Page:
This source is a letter of resignation written by Thomas Polk to General George Washington. At the time, Polk had hoped for a promotion and was passed over. His frustration with that decision led him to submit his resignation to Washington. He later returned to militia life.
COL. THOS. POLK 4TH N. C. REGT. TO GEN. WASHINGTON.
[Washington Papers, Army Returns, Vol. 17.]
May it please your Excellency:
From the earliest Commencement of the present War, I have been actively engaged in the services of my country. I embarqued in it at so early a season as rendered me not a little obnoxious to a vast majority of the Province in which I lived. The timid, the Friends of the established Government, & the moderate, as they were called, at that Period composed the bulk of the Inhabitants—by them was my forward zeal universally condemned. Thro’ innumerable difficulties, from opposition, & inconveniences to my private interest, in the militia and regular service, I continued my efforts for the public good, and doubted not, as I had done more of this kind for the defence of the State than any other member of it, that I had deserved well of my Country; but as soon as an opening for promotion was made by the unhappy fall of Gen’l Nash, the power of a party, overlooking the merit of these services, procured a recommendation in favour of a Junior Officer. Such a flagrant demonstration of partiality and injurious preference, without alledging a single article of disqualification against me, has determined me no longer to serve my ungratefull country in so painful and so hazardous a capacity.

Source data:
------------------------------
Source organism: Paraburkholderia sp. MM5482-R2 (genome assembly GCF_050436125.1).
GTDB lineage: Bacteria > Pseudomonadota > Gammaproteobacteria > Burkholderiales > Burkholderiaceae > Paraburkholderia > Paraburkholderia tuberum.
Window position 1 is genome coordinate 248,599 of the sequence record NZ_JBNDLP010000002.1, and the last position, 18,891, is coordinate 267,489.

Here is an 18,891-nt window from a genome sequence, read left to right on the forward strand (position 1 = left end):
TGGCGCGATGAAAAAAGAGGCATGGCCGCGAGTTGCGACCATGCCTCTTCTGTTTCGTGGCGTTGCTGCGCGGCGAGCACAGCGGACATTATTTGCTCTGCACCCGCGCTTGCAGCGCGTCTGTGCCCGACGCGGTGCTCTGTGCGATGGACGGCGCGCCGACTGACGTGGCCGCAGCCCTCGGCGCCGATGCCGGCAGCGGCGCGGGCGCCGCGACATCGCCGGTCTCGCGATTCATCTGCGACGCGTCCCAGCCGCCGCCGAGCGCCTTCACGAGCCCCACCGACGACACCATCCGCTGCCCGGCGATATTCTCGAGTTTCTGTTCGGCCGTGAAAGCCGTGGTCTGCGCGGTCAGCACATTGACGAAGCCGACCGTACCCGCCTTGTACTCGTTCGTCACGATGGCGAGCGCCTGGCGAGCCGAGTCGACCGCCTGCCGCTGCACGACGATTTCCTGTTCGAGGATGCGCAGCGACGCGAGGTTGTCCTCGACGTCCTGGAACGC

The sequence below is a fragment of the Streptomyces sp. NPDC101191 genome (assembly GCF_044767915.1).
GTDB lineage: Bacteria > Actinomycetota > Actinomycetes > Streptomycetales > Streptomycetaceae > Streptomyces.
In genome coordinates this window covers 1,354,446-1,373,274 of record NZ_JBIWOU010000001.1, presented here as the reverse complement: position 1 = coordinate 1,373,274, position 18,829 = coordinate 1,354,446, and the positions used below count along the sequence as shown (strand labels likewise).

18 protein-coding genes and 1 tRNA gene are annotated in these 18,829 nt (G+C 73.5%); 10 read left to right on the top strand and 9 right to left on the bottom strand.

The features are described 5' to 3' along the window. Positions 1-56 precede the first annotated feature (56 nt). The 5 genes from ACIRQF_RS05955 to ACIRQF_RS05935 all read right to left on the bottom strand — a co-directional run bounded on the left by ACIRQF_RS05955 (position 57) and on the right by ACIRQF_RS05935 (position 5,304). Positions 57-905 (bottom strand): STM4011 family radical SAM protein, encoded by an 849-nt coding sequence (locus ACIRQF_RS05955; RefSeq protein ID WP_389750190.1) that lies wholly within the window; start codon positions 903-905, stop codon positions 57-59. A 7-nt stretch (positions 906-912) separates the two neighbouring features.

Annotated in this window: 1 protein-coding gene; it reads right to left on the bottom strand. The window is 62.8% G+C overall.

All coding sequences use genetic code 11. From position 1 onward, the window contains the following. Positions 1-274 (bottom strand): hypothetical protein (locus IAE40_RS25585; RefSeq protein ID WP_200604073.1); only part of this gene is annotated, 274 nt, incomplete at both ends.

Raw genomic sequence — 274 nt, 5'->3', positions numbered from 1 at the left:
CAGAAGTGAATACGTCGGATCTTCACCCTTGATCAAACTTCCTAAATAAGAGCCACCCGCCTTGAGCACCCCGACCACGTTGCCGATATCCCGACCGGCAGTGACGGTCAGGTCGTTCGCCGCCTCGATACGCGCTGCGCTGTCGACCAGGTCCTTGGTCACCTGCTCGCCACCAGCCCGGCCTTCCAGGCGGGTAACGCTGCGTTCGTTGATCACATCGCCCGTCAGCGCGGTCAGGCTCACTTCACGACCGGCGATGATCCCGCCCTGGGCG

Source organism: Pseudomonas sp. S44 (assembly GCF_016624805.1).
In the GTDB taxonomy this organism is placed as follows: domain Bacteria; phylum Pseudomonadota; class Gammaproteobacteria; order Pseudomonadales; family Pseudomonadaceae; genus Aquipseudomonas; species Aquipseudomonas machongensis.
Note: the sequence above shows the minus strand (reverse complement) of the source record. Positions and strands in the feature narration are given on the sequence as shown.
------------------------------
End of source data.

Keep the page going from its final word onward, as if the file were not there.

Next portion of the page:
I rejoice in the prosperity of my country, and am willing, on every occasion, to aid the advancement of its Interests, but choose not to obtrude my services.
For these reasons I am constrained to offer your Excellency my Commission in the Army, and humbly beg that you would kindly condescend to accept it.
I am, may it please your Excellency,
with the profoundest respect
Your Excellency’s most humble,
most obedient, and most devoted Servant,
Mecklenburg County, in the State of N. Carolina,
June 26, 1778.
His Excellency Gen’l Washington, Commander
in Chief of the Armies of the United States.
Citation: “Letter from Thomas Polk to George Washington; Polk, Thomas, 1732-1794,” June 26, 1778. Volume 13, page 451. Documenting the American South. https://docsouth.unc.edu/csr/index.php/document/csr13-0509. Accessed 21 August 2023.
- When was this letter written? To and from whom? What is its connection to the Revolutionary War?
- According to this source, what was Thomas Polk concerned about? What did he request of General Washington?
- What might Thomas Polk be feeling as he writes this letter? Why?
Commencement: beginning or start of something
Embarqued [embarked]: began
Innumerable: too many to be counted
Procured: obtained (something), especially with care or effort
Flagrant: shockingly noticeable or obvious
Partiality: unfair bias in favor of one thing or person compared with another; favoritism
Injurious: causing or likely to cause damage or harm
Obtrude: become noticeable in an unwelcome way
Condescend: assent or agree